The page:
Brexit Puts UK Cannabis Patients at Risk of Losing Access to Medicine
The final stage of Brexit will bring some unintended consequences to residents of the United Kingdom who have been sourcing their medical cannabis from countries in the European Union.
December 31 will mark the completion of Brexit – the completion of Britain’s exit from the EU – and the end to medical cannabis access from the Netherlands for UK patients, according to a report from the Independent.
In a letter dated December 15, the Department of Health and Social Care told importers, clinics, and patient groups that as of January 1, 2021, UK prescriptions for medical cannabis could no longer be filled in the Netherlands, and doctors and pharmacists must prepare to advise patients on alternative products.
Patient groups say that those who will be affected most by the change are children with epilepsy, some of whom suffered from hundreds of seizures per day before gaining access to medical cannabis.
“The termination of medical cannabis supply from the Netherlands to the UK is a matter of life and death for these children,” said a spokesperson from the End Our Pain campaign in the report.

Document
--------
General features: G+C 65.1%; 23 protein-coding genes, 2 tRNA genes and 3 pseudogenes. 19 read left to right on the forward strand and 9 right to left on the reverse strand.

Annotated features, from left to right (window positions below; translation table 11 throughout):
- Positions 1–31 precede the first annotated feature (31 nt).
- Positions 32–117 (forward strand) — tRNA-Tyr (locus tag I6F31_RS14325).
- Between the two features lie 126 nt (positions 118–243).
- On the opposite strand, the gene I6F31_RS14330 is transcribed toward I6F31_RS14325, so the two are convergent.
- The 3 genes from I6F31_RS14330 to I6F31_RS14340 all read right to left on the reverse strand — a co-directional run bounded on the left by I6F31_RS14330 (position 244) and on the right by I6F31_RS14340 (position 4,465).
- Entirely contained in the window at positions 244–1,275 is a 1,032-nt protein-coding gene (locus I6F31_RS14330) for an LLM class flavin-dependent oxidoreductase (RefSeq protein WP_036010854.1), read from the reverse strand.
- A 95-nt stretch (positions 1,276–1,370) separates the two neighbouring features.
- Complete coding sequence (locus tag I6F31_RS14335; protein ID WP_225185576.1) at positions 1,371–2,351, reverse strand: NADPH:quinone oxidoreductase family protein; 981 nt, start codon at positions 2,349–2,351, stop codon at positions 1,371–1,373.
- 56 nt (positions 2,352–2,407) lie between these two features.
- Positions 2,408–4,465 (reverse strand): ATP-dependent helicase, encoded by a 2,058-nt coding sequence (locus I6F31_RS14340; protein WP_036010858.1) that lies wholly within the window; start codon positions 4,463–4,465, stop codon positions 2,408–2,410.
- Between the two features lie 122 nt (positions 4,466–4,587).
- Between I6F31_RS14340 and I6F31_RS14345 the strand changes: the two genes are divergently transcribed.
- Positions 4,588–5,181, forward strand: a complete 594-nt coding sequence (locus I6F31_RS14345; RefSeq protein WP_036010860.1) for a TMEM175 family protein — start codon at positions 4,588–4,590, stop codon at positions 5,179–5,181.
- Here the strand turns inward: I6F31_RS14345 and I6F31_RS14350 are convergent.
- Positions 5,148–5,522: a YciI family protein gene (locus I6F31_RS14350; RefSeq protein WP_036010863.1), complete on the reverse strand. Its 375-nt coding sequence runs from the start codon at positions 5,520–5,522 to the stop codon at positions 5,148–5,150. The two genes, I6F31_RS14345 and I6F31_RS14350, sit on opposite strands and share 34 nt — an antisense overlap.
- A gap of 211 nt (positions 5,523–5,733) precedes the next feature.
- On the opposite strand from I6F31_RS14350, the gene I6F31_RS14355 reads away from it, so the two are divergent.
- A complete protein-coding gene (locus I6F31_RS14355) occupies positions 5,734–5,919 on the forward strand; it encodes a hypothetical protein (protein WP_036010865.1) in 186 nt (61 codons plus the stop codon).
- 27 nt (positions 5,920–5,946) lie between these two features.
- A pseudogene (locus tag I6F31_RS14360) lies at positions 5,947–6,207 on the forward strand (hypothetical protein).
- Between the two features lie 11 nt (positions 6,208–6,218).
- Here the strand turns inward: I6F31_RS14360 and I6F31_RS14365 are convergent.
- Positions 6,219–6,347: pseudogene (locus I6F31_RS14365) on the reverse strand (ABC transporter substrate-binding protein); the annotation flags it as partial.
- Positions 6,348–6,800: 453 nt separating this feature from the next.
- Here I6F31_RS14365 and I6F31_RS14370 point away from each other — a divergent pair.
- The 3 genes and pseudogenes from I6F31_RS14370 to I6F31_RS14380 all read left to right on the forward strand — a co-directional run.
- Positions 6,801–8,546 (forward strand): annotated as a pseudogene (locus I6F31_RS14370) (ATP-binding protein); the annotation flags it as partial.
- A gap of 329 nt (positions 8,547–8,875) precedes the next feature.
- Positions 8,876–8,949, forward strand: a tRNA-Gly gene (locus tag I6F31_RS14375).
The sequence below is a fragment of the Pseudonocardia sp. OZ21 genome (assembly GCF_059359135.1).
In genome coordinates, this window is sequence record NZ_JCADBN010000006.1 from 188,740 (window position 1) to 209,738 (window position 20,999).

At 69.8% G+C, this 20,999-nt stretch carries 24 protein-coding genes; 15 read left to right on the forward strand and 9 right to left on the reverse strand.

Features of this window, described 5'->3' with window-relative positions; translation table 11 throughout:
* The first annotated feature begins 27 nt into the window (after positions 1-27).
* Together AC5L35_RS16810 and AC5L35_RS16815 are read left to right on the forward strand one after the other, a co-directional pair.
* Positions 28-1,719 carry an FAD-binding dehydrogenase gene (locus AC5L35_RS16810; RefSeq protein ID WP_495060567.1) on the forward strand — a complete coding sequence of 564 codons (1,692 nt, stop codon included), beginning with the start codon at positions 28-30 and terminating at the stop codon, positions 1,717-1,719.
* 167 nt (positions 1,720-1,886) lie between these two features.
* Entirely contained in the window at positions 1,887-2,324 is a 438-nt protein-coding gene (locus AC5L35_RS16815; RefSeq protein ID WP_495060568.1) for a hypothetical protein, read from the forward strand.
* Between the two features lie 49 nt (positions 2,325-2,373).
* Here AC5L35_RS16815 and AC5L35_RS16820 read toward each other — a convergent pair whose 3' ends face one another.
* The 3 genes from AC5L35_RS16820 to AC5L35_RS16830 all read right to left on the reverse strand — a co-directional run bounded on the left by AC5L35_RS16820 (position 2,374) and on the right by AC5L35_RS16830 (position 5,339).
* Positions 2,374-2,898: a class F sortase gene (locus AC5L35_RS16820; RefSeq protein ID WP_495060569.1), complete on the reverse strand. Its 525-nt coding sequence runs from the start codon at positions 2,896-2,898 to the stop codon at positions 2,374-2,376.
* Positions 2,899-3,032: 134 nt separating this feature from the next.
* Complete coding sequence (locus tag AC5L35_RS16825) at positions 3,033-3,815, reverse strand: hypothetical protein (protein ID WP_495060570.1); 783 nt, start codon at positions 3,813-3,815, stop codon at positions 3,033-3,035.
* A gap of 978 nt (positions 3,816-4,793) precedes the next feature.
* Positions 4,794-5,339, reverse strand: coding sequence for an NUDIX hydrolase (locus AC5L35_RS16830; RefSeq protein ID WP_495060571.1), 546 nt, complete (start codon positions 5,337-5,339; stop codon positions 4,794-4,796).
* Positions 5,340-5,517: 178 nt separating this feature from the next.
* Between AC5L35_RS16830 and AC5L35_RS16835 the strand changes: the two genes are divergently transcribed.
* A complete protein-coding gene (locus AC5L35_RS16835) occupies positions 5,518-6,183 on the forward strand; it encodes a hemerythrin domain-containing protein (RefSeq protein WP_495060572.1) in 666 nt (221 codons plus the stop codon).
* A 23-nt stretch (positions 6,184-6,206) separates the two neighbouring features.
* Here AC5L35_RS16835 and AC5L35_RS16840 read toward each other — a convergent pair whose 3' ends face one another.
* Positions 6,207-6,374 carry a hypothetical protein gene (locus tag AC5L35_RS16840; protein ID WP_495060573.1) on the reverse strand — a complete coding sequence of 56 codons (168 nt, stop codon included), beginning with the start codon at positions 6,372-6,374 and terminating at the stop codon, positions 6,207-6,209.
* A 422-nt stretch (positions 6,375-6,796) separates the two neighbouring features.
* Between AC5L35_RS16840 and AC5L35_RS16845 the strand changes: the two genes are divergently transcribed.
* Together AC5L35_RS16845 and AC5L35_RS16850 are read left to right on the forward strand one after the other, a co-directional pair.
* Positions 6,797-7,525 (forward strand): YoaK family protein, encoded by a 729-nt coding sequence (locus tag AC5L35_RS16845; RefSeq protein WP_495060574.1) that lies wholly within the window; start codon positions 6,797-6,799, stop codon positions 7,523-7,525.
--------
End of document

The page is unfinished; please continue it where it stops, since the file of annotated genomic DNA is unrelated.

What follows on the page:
In a response, the Department of Health and Social Care said while they “sympathised with patients dealing with challenging conditions”, there is “a range of alternative” cannabis medicines available to them in the UK.
Unfortunately, UK physicians—who have been able to authorize medical cannabis since 2018—have been slow to prescribe it, and in some cases even “systematically” denying it to patients, according to patient groups. Those who were refused access by their doctors and chose to obtain their medical cannabis in other EU countries, like the Netherlands, will now no longer have even that option.
“It’s been over two years of rejection after rejection to access the only medication that works for our children, and now we are faced with the threat of not being able to access the medication even privately, with only 13 days notice,” said Joanne Griffiths, mother to 11-year-old Ben who suffered from as many as 300 seizures per day before using cannabis.
“I urge the UK government to not only fund this medication but to work with the Dutch government to find an urgent solution.”
Patients and families are calling on both UK and Dutch governments to resolve this issue.